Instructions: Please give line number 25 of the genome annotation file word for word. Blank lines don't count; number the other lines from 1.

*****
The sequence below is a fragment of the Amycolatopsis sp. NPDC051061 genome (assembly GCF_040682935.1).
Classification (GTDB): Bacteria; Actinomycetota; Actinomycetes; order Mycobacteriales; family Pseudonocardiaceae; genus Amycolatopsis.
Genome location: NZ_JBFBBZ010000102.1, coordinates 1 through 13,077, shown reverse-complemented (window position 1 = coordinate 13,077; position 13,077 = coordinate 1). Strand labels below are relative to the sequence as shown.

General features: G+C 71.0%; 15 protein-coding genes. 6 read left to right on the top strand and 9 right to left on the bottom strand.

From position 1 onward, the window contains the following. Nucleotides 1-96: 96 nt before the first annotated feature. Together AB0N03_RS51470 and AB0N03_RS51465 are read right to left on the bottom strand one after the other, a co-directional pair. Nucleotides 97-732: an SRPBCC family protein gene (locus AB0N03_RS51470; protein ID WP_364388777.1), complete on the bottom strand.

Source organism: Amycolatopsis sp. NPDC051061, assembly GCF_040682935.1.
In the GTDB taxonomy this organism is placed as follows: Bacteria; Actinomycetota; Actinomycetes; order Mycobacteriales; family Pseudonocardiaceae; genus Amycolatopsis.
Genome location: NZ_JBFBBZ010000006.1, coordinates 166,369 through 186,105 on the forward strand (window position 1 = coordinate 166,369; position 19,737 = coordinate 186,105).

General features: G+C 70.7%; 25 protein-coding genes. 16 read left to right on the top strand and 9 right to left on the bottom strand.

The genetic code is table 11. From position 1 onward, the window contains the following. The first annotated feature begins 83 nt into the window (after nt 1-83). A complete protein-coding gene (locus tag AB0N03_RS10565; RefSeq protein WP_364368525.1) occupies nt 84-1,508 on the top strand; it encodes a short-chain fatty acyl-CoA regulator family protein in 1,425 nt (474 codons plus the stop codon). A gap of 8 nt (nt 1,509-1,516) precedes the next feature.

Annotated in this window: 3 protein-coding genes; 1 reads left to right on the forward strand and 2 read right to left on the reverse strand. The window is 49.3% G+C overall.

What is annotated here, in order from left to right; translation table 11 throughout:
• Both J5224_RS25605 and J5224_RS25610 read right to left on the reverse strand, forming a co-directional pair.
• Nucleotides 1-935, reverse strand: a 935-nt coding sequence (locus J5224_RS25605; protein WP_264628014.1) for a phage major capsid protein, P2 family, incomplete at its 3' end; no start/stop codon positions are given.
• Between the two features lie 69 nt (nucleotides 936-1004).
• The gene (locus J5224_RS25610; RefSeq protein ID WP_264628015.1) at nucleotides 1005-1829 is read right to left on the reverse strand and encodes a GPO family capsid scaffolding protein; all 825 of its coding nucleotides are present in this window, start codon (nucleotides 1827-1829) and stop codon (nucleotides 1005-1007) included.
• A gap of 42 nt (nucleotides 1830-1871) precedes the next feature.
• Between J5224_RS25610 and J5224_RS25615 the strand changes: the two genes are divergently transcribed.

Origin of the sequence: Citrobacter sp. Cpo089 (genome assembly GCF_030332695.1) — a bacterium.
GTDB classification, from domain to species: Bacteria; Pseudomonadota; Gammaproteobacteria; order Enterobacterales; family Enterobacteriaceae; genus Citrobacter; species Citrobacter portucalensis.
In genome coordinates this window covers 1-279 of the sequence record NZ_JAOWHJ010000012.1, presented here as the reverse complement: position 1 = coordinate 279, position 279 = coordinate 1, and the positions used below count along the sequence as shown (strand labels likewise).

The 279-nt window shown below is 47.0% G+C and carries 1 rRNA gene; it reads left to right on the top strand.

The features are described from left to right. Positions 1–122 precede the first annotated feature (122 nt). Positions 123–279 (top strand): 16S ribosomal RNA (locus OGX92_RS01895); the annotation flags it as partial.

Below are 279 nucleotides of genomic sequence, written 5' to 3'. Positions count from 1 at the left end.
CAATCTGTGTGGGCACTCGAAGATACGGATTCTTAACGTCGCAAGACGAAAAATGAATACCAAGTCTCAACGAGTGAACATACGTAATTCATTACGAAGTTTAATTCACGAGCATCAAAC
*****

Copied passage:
CAATCTGTGTGGGCACTCGAAGATACGGATTCTTAACGTCGCAAGACGAAAAATGAATACCAAGTCTCAACGAGTGAACATACGTAATTCATTACGAAGTTTAATTCACGAGCATCAAAC